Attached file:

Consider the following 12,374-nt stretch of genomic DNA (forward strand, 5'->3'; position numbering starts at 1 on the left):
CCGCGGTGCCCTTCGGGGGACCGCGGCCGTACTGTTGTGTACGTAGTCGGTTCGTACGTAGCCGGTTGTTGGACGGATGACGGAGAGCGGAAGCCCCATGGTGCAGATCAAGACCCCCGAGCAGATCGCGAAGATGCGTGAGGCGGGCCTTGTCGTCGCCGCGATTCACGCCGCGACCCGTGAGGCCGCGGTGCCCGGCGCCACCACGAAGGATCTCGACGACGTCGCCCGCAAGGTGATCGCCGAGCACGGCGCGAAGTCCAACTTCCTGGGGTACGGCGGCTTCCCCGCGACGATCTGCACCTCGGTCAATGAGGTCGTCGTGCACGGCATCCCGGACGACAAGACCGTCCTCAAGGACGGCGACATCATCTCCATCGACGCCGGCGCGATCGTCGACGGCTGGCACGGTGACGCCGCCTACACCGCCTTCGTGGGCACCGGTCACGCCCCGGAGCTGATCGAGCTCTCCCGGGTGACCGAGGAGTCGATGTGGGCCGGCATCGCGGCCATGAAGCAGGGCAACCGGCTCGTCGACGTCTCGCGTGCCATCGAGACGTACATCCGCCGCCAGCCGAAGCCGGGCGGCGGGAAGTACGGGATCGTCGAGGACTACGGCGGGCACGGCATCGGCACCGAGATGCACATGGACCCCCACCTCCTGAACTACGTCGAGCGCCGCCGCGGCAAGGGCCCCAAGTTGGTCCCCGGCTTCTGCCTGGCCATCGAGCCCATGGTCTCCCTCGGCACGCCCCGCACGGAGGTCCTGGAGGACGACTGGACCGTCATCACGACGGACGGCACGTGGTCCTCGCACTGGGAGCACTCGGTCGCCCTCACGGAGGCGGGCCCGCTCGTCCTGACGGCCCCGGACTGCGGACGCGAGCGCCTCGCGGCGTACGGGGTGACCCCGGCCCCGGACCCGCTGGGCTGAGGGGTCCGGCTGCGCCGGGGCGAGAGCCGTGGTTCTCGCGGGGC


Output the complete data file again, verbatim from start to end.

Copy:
Consider the following 12,374-nt stretch of genomic DNA (forward strand, 5'->3'; position numbering starts at 1 on the left):
CCGCGGTGCCCTTCGGGGGACCGCGGCCGTACTGTTGTGTACGTAGTCGGTTCGTACGTAGCCGGTTGTTGGACGGATGACGGAGAGCGGAAGCCCCATGGTGCAGATCAAGACCCCCGAGCAGATCGCGAAGATGCGTGAGGCGGGCCTTGTCGTCGCCGCGATTCACGCCGCGACCCGTGAGGCCGCGGTGCCCGGCGCCACCACGAAGGATCTCGACGACGTCGCCCGCAAGGTGATCGCCGAGCACGGCGCGAAGTCCAACTTCCTGGGGTACGGCGGCTTCCCCGCGACGATCTGCACCTCGGTCAATGAGGTCGTCGTGCACGGCATCCCGGACGACAAGACCGTCCTCAAGGACGGCGACATCATCTCCATCGACGCCGGCGCGATCGTCGACGGCTGGCACGGTGACGCCGCCTACACCGCCTTCGTGGGCACCGGTCACGCCCCGGAGCTGATCGAGCTCTCCCGGGTGACCGAGGAGTCGATGTGGGCCGGCATCGCGGCCATGAAGCAGGGCAACCGGCTCGTCGACGTCTCGCGTGCCATCGAGACGTACATCCGCCGCCAGCCGAAGCCGGGCGGCGGGAAGTACGGGATCGTCGAGGACTACGGCGGGCACGGCATCGGCACCGAGATGCACATGGACCCCCACCTCCTGAACTACGTCGAGCGCCGCCGCGGCAAGGGCCCCAAGTTGGTCCCCGGCTTCTGCCTGGCCATCGAGCCCATGGTCTCCCTCGGCACGCCCCGCACGGAGGTCCTGGAGGACGACTGGACCGTCATCACGACGGACGGCACGTGGTCCTCGCACTGGGAGCACTCGGTCGCCCTCACGGAGGCGGGCCCGCTCGTCCTGACGGCCCCGGACTGCGGACGCGAGCGCCTCGCGGCGTACGGGGTGACCCCGGCCCCGGACCCGCTGGGCTGAGGGGTCCGGCTGCGCCGGGGCGAGAGCCGTGGTTCTCGCGGGGC